Saudi Arabia’s economic output is expected to contract this year as a series of oil-supply cuts pose a risk to the kingdom, according to the World Bank.
(Bloomberg) — Saudi Arabia’s economic output is expected to contract this year as a series of oil-supply cuts pose a risk to the kingdom, according to the World Bank.
Gross domestic product in the OPEC+ member is now seen shrinking 0.9% this year, according to the World Bank’s latest economic update for the region. That’s a downward revision from the bank’s estimate in May, which saw the kingdom’s economy growing 2.2%.
Saudi Arabia was the fastest-growing economy in the Group of 20 club of countries in 2022.
Analysts including Bloomberg Economics also forecast the economy will contract in 2023 because of the production cuts, designed to boost oil prices. Saudi Arabia has dropped crude output to 9 million barrels a day, almost 1 million barrels below its average for the past decade, and seems likely to extend them until at least the end of this year.
Those cuts helped bush Brent close to $100 a barrel late last month. But it’s since dropped below $85 a investors fret about the outlook for the global economy, with high interest rates expected to weigh on demand.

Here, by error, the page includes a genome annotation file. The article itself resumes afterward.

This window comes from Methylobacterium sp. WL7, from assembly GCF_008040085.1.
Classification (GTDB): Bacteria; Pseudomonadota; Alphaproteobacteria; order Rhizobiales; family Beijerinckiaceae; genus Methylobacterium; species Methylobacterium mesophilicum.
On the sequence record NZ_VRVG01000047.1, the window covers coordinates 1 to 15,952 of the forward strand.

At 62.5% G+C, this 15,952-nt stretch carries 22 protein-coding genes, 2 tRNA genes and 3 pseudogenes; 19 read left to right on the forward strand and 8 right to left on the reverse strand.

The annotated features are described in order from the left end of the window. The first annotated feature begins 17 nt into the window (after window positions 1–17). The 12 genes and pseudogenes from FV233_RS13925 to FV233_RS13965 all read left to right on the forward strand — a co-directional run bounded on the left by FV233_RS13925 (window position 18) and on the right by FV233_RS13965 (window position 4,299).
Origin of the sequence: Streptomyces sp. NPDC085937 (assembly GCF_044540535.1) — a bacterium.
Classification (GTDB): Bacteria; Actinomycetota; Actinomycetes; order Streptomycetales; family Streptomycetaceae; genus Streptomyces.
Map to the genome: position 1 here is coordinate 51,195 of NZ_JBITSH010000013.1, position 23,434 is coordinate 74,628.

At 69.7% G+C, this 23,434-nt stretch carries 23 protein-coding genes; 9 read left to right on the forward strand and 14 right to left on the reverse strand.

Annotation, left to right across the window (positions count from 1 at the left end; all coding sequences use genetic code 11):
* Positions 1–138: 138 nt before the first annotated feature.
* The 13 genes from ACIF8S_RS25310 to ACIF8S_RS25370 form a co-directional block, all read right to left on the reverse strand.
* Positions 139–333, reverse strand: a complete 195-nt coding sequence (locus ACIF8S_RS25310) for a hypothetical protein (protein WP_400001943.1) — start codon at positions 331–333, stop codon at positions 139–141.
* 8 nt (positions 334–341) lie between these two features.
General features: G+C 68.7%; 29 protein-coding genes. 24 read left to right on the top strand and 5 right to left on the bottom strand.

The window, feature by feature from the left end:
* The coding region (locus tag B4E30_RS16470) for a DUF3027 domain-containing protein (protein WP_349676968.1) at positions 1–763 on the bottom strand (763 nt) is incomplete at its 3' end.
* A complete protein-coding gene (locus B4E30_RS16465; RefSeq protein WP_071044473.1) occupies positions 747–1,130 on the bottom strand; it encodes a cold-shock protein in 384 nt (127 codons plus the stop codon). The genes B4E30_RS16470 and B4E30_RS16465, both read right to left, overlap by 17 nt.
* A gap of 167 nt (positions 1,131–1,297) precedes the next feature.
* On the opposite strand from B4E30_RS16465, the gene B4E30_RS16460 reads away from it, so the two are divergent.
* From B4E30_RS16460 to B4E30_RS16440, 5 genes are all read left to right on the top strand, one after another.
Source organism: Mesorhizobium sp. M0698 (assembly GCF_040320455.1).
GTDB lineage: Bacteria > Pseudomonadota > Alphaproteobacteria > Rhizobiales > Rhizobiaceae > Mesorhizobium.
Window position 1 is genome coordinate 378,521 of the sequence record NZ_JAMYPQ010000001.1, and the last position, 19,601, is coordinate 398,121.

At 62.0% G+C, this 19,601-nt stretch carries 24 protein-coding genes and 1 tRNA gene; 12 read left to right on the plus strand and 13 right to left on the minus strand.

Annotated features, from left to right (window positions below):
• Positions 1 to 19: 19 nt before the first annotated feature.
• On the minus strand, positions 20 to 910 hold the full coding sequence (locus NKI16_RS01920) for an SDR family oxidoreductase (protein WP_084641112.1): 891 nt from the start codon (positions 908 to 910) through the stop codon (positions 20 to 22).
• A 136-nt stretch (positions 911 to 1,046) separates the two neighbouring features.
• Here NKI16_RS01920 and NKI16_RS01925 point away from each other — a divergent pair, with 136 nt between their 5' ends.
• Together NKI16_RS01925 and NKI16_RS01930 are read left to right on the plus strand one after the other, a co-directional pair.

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Economic growth in the wider Middle East was also revised down by the Washington-based lender, which now sees it at nearly 2% in 2023, down from an earlier estimate of 3% in April.
“The 2023 forecast has been further revised downward in the past 12 months following the oil-production cuts announced by OPEC+ in October 2022 and April 2023, and the additional cuts announced by Saudi Arabia in June 2023,” according to the report.
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Oil flows remain crucial to the Saudi economy, despite diversification efforts proposed by Crown Prince Mohammed Bin Salman in 2016 as part of his Vision 2030 plan. The commodity made up 80% of exports in 2022, rising to 93% when chemicals and plastics, mostly derived from crude, are included, according to Bloomberg Economics.
(Updates with previous economic growth estimates starting from second paragraph.)
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